If you want to be confused try working out whether bisphenols and phthalates are in cat food

A recent study concluded that the sperm quality had fallen quite significantly amongst stud dogs over a 26-year period. The team who conducted the research suggested that environmental contaminants such as bisphenols (BPA) and phthalates which have been often linked to infertility in people might be to blame. The study found that there were traces of these chemicals, which are present in pet food, in the sperm in testes of adult dogs. Is the same happening to cats? Are these chemicals in cat food and which sort of cat food?

Two useful tags. Click either to see the articles:- Toxic to cats | Dangers to cats

Dogs, cats and humans share the same environment. The chemicals referred to are found in a wide range of everyday plastics including clingfilm and shower curtains. These chemicals are linked to diminished libidos in women and lower sperm counts in men.

The study was reported in the journal Scientific Reports. Dr Lea said:

“It’s an indicator that if something’s happening to man’s closest friend then perhaps we should look further at what may be happening to human males as well.”

On the basis of this research reported in the Times newspaper I decided to try and find out whether BPA and phthalates were in cat food. Are these chemicals in the sachets that contain cat food sold in the UK and I presume elsewhere? Are these chemicals in the lining of canned cat food? Here’s the confusion. I spent a good 40 minutes researching and I could not find a clear answer.

The cat owning customer is being deliberately confused I would argue. You’d have thought in the 21st century with a massive internet there’d be clear information on the quality and safety of cat food. But no. BPA was at one time felt to be safe by scientists but my research indicates that there appears to be a general trend towards considering it unsafe although it is work in progress. BPA appears to be in some cat food having leached into it from the lining of cans. I don’t know whether it is in the plastic that is used to make the sachets containing more expensive cat food. It seems quite possible that it is. I find this worrying and of course confusing. In February 2016 the European Union was discussing placing BPA on a list of restricted chemicals which would mean that if it was in a product at a concentration above 0.1% it must be disclosed to a purchaser.

The effects of this chemical on animals is long and rather disturbing. Let’s just say it is a chemical which can have quite dramatic negative health effects.

As for phthalates, in America, the US National Library of Medicine National Institute of Health state that phthalates are not used in plastic food packaging which I presume (wrongly perhaps) also includes pet food packaging. However, this chemical may be elsewhere in the household and therefore it may be gently poisoning every living creature in it. The negative health effects are long and disturbing including endocrine disruption (affecting hormone production) and cancer.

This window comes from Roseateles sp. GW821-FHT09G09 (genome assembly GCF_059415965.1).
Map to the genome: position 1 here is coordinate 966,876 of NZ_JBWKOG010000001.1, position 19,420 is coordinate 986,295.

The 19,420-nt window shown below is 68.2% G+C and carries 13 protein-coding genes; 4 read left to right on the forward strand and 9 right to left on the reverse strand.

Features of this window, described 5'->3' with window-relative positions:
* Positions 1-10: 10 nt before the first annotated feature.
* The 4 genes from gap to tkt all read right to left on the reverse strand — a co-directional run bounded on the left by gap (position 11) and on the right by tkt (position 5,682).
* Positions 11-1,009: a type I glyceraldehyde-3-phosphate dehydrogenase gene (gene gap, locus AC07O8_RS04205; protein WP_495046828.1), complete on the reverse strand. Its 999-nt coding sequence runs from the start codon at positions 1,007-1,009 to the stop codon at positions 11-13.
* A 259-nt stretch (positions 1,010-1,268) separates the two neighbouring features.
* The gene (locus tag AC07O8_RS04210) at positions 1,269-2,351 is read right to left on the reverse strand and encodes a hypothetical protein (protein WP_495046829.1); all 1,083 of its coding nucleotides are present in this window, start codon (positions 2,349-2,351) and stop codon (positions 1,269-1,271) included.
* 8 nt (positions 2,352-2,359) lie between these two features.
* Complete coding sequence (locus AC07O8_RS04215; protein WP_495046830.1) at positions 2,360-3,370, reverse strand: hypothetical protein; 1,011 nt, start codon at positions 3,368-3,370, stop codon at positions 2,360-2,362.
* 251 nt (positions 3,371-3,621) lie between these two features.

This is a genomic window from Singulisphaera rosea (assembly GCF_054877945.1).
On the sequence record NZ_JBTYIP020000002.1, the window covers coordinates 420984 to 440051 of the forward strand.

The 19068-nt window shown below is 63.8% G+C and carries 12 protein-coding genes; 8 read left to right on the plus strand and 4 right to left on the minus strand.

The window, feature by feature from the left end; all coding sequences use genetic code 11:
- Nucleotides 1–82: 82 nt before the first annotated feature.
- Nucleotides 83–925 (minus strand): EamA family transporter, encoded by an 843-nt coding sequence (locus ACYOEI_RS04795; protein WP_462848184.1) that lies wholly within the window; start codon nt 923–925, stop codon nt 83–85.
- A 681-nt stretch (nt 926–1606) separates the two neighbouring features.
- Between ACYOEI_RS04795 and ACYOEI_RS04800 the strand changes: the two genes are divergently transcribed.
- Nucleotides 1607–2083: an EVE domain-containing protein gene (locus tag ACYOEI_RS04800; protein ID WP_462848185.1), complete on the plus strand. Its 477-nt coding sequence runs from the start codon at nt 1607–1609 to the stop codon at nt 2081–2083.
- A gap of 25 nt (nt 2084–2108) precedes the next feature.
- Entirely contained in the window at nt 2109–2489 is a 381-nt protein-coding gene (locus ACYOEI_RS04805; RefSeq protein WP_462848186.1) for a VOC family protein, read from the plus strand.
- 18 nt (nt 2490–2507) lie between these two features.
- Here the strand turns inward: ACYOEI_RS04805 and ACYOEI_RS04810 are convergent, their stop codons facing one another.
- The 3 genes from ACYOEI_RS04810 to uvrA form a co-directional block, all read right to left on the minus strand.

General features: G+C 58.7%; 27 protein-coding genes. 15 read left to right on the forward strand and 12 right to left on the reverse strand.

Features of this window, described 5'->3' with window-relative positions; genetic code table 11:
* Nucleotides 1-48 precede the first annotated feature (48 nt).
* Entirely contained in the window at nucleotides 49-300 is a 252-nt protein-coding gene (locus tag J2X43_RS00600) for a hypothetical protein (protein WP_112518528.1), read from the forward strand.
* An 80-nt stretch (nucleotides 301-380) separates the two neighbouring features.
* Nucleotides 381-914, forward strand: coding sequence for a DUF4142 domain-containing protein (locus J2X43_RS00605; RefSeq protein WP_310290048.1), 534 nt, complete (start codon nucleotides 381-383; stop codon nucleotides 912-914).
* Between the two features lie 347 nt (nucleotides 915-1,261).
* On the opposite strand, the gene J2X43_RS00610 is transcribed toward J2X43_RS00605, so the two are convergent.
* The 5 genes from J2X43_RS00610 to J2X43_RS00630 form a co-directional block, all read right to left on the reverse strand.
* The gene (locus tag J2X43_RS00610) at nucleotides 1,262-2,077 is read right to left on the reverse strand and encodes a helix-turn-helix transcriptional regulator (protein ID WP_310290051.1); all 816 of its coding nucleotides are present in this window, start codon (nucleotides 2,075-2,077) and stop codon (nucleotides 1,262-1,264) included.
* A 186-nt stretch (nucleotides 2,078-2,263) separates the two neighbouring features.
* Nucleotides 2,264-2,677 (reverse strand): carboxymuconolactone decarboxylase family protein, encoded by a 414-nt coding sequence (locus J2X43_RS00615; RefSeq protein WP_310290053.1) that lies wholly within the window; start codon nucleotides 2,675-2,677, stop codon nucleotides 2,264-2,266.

The point I wish to make really in this article which is difficult to write because the whole situation is highly confusing is that I don’t feel that the consumer is being protected adequately by the regulators and I feel that the manufacturers are trying to pull the wool over our eyes with respect to their packaging and the use of toxic chemicals in plastics packaging to make it more convenient to handle by consumers.

4 thoughts on “If you want to be confused try working out whether bisphenols and phthalates are in cat food”

  1. While chemicals added to food and the containers it’s processed in may add to reduced fertility the use of artificial insemination has had a bigger impact on breeding. It allows an animal incapable of passing on it’s genes in a natural way to pass that trait onto it’s offspring though AI.

  2. Agreed Eva.
    Unfortunately, should you find plastic containers that read “EPA free”, you will see a substitute for it that has many of the same undesirables. In 2012, BPA was replaced with something called BPS. As it turned out, BPS was found to be no better. In 2013 (they waited a year to test), 81% of Americans had traces of BPS in their urine.
    For sheer safety purposes, I guess we just need to stick with sterilized glass especially for pets and babies.
    Just think of all the plastic bottled water that is consumed here. I won’t go into my opinion about why anyone other than those with poor water quality would spend a fortune on bottled water.

  3. Well, I don’t think consumer’s protection is one of manufacturer’s goals, except minimally where the law demands it, but even then….

    And Susan Thixton’s research shows that regulator’s blatantly don’t care about what’s in pet “feed”, much less the containers. I think cans may be worse than bags or plastic, but I really don’t know for sure.

    I buy commercial raw food in 1 lb. containers, then when it’s partially defrosted, divide into 1 oz. servings in small plastic containers that go in the freezer.

    I’ve been trying to help a neighbor find 5 gal plastic water containers that don’t have BP in the plastic. It’s been nearly impossible. She can’t afford an expensive filter.

    We’re really at the mercy of manufacturers and their desire to keep costs down, and prices up.


Leave a Comment

follow it link and logo